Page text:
Simply stated – The Pareto principle (also known as the 80/20 rule, the law of the vital few, or the principle of factor sparsity) states that, for many events, roughly 80% of the effects come from 20% of the causes.
Cyril Northcote Parkinson was a British naval historian and author of some 60 books, the most famous of which was his best-seller Parkinson’s Law (1957), in which Parkinson advanced Parkinson’s law;
“work expands so as to fill the time available for its completion”
Read this over a few times and think about it.
Imagine your boss gives you a report to write and says they want it completed in seven days. Are you likely to drop it on their desk two hours later? No. You may drop it on their desk six days later, a day early. Your boss would be impressed with that but if he / she has asked you to do it in seven days and you do it in two hours then surely you’ve missed the point. You must have rushed the job and left out vital information.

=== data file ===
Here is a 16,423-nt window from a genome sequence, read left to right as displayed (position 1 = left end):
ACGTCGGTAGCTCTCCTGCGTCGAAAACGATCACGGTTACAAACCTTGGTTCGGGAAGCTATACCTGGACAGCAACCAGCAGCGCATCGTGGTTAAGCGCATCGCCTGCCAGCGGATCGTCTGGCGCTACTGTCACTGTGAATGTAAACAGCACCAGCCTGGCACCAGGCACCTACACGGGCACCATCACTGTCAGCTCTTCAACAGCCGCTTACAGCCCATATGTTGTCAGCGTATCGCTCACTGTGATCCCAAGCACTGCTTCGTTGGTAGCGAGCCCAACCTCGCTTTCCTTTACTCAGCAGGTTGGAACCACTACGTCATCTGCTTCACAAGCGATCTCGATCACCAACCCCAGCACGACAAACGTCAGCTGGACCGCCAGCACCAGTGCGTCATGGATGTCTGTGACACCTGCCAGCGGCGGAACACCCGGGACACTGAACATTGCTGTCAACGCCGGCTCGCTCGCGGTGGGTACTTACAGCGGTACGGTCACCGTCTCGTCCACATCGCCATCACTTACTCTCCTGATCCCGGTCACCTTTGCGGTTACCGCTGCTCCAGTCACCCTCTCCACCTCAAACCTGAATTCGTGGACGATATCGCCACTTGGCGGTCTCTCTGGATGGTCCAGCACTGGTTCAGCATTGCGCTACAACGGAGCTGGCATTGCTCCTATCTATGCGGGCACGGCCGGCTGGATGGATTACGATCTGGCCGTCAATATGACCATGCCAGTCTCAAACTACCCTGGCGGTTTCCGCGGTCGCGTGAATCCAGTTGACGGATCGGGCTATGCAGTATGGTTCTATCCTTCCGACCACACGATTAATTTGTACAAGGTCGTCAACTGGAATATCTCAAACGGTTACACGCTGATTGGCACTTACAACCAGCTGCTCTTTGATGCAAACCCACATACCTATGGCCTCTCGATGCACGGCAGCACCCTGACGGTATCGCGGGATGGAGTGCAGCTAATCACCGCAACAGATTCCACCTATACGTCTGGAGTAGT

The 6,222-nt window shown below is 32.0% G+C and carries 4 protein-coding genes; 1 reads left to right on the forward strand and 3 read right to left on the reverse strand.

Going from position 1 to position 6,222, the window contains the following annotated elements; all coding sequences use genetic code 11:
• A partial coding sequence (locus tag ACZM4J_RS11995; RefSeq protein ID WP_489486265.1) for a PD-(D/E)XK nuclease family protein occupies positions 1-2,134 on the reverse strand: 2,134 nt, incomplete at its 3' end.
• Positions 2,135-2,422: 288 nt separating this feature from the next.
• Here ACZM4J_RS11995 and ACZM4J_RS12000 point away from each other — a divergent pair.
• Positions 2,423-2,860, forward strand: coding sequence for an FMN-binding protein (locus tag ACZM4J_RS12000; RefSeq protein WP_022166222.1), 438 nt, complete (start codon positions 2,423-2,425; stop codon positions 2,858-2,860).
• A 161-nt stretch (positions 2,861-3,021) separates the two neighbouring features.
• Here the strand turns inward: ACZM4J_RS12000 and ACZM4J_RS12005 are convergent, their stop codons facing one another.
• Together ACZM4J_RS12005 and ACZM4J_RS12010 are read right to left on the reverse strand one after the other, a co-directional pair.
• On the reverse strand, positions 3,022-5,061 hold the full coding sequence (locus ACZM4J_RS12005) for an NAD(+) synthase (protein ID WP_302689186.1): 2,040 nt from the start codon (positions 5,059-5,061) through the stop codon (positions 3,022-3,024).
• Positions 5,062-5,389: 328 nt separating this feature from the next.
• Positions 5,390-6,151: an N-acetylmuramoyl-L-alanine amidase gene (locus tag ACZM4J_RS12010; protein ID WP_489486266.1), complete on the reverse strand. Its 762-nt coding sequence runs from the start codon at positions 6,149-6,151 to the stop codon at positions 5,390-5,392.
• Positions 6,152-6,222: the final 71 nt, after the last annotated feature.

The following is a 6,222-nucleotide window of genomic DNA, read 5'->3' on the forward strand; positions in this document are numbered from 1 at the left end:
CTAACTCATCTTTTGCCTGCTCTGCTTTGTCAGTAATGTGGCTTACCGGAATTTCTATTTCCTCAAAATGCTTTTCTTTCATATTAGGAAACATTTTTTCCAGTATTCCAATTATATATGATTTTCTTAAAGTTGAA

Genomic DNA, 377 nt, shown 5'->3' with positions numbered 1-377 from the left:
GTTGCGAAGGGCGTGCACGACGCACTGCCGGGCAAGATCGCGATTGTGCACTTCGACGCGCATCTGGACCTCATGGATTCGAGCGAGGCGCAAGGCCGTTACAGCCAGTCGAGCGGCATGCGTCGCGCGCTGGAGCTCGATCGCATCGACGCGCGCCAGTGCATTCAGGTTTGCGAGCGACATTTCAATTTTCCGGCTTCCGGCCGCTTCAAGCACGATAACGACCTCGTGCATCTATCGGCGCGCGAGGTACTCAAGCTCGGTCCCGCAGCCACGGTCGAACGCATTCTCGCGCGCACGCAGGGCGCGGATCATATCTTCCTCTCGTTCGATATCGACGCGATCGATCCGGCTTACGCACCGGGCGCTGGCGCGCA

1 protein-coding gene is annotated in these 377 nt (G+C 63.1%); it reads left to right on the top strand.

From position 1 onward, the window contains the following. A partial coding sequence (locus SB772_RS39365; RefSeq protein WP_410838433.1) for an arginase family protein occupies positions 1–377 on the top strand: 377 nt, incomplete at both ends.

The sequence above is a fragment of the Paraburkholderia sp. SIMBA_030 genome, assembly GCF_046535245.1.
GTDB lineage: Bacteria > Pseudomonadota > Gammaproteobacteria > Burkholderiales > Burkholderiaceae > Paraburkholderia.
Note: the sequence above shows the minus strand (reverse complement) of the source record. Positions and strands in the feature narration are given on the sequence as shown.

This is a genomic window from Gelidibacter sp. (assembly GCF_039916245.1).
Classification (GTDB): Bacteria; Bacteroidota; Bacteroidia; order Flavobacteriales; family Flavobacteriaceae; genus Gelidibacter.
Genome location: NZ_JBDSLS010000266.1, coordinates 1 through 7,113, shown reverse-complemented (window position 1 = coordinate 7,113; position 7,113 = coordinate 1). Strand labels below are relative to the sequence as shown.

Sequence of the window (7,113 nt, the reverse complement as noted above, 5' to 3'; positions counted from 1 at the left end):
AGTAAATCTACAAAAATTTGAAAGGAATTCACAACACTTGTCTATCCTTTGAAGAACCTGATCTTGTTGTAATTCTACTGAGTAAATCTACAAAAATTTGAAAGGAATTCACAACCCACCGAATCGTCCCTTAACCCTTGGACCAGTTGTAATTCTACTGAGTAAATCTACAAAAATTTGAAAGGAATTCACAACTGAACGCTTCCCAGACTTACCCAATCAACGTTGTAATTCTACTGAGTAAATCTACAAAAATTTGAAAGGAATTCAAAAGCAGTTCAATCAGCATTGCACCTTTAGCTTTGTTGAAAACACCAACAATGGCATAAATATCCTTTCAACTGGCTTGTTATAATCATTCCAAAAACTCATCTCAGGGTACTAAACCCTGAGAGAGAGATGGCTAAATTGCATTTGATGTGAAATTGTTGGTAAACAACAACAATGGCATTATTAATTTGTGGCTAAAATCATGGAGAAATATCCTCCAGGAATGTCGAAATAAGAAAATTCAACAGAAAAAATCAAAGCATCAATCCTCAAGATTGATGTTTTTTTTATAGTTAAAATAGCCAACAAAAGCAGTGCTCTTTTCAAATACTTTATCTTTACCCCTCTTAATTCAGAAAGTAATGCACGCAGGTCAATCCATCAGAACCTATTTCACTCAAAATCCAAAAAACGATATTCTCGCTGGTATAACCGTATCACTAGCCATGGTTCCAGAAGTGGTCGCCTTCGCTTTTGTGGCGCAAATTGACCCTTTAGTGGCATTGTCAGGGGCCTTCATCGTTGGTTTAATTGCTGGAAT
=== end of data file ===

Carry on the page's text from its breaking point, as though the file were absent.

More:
So you diligently get your head down and pan it out because Parkinson’s law is at work. Six or seven days later you return with a behemoth of a report and your boss gives you a pat on the back. Happy days.
Now imagine another scenario where your boss asks you to produce the same report but he / she gives you just one day to complete it. You will complete that report in one day because you’re a good worker and don’t want to let your boss down.
Are you going to work seven times as fast and put all the stuff that you would have done had you have had seven days to do it in the report? No of course not. Because you are up against time you will naturally only put in the report the most salient important facts and figures.